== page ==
I started my COVID-19 Narrative Project in part to capture the first-personal sense of what it was like to live through the COVID-19 crisis, and in part because I simply enjoy reading stories of this sort. Every now and then, I encounter submissions I wish I’d gotten. Here are two.
Here’s a story in the New York Post about a hospital janitor, Jhonelly Gil, from Bellevue Hospital in New York. It hit a few personal chords for me: my wife used to work at Bellevue in the 2000s, and I spent a summer working as a hospital janitor in the early 1990s at Overlook Hospital in Summit, New Jersey. I loved the job for as long as I did it, but found it hard to imagine doing it for years on end. I remember thinking the following thought as I did it, but being too embarrassed to tell anyone about it–a symptom of an internalized classism, I suppose.
“Being helpful is my joy in this situation,” said Gil. “I’m happy to be cleaning those rooms and keeping the area clean to help others overcome this situation and be part of this hospital in this critical time.”
Not that I was at Overlook at any particularly “critical time.” In any case, I’m glad Gil had the courage to come out and say what I lacked the courage to say. But read the whole thing.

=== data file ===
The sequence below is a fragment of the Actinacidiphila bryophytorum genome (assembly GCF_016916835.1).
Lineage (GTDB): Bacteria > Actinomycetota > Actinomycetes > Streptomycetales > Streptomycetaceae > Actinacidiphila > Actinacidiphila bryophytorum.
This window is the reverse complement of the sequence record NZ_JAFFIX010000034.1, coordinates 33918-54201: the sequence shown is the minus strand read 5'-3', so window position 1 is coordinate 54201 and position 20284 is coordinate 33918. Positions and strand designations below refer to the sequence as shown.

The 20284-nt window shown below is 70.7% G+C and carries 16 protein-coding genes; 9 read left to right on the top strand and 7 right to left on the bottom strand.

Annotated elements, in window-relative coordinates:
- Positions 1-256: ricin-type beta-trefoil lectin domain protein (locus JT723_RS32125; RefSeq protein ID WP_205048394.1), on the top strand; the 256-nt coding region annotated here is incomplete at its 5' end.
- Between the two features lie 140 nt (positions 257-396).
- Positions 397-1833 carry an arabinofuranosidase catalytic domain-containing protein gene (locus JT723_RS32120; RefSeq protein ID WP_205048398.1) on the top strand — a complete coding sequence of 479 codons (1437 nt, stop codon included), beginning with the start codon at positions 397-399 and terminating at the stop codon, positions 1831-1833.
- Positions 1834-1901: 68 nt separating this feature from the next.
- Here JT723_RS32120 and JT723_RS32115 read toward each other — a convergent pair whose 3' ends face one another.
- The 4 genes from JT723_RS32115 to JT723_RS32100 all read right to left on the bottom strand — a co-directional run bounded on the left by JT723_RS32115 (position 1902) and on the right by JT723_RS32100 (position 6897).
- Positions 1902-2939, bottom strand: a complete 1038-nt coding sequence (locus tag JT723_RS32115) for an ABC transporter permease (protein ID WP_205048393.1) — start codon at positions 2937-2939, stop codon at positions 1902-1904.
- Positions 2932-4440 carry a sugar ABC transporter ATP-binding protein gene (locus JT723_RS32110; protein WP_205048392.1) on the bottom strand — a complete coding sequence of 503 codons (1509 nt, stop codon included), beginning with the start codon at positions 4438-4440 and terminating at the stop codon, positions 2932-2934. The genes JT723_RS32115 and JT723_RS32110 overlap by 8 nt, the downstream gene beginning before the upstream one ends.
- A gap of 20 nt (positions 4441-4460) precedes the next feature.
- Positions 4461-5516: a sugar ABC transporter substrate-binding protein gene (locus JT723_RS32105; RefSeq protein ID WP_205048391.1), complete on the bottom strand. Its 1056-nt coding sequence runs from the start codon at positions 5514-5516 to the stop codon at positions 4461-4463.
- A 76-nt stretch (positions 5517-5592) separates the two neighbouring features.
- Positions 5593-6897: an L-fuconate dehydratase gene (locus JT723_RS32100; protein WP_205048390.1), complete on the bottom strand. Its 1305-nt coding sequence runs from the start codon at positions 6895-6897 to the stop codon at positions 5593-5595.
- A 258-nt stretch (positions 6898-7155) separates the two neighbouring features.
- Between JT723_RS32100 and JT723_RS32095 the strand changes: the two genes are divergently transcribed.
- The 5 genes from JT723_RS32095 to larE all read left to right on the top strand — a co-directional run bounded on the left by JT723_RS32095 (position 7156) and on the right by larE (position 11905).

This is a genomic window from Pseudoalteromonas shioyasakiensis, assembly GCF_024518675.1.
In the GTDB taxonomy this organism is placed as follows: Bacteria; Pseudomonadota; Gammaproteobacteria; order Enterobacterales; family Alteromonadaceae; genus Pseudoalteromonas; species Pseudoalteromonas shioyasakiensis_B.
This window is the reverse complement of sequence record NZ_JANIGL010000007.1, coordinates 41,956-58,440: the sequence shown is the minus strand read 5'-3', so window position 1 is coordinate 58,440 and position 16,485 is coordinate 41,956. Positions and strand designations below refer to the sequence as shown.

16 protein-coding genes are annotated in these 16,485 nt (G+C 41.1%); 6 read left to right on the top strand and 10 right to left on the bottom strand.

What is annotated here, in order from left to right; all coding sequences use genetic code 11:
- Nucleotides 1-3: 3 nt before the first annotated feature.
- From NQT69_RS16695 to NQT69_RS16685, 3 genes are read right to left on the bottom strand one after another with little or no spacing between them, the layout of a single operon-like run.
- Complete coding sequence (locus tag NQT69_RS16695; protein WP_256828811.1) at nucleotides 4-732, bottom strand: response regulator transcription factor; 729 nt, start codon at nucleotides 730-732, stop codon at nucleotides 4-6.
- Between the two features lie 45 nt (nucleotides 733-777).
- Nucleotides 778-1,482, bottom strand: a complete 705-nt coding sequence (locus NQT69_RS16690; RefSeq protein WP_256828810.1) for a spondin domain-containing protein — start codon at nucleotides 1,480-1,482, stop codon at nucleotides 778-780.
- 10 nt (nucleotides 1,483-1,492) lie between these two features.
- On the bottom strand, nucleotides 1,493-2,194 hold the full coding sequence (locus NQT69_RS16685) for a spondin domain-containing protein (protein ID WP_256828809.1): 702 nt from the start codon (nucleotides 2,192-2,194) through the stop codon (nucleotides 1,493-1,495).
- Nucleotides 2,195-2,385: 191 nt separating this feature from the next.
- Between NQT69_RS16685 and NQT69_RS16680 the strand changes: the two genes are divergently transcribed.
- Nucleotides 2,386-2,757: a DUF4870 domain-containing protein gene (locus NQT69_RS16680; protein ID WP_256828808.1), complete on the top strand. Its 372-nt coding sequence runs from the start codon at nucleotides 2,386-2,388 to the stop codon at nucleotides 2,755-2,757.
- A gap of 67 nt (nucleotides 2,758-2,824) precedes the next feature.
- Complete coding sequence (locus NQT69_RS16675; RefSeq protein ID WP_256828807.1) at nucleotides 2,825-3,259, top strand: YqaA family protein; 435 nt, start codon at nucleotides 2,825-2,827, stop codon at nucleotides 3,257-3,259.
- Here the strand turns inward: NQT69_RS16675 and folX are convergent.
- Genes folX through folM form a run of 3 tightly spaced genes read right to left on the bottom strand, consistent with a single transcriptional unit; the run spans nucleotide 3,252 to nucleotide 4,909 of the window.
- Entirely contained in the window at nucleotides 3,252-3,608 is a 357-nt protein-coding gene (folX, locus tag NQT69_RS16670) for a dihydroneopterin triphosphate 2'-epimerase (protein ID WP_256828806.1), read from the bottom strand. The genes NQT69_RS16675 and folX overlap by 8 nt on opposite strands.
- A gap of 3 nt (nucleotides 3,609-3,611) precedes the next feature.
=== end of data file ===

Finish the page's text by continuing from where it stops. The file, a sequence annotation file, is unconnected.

Here’s a story in NJ.com about an EMT, Robert Weber, from Middletown First Aid and Rescue Squad in Middletown, New Jersey. Weber, a volunteer with the squad, died of complications from COVID-19 at the age of 44. The personal chord here for me is the road not taken:
One of his five siblings recorded the caravan of emergency vehicles that came a day later to salute her brother. Choked up from watching the memorial drive-by, Jennifer Weber could only shake her head at the irony.
“Robert was running after firetrucks and ambulances since he was 5 years old,” she said. “He’d be chasing after their sirens if he was here.”
I grew up across the street from a fire station (“West Orange Fire Station No. #3”), and did my share of firetruck-chasing, as well as idle, bemusedly-tolerated hanging-out at the station. My parents worked on ambulances, as do many of my students at Felician, but I never have. “There but for the grace of God go I” is the phrase we use when people suffer undeserved misfortune. We need a phrase for the undeserved misfortune someone suffers through the choice to risk his life incurring it.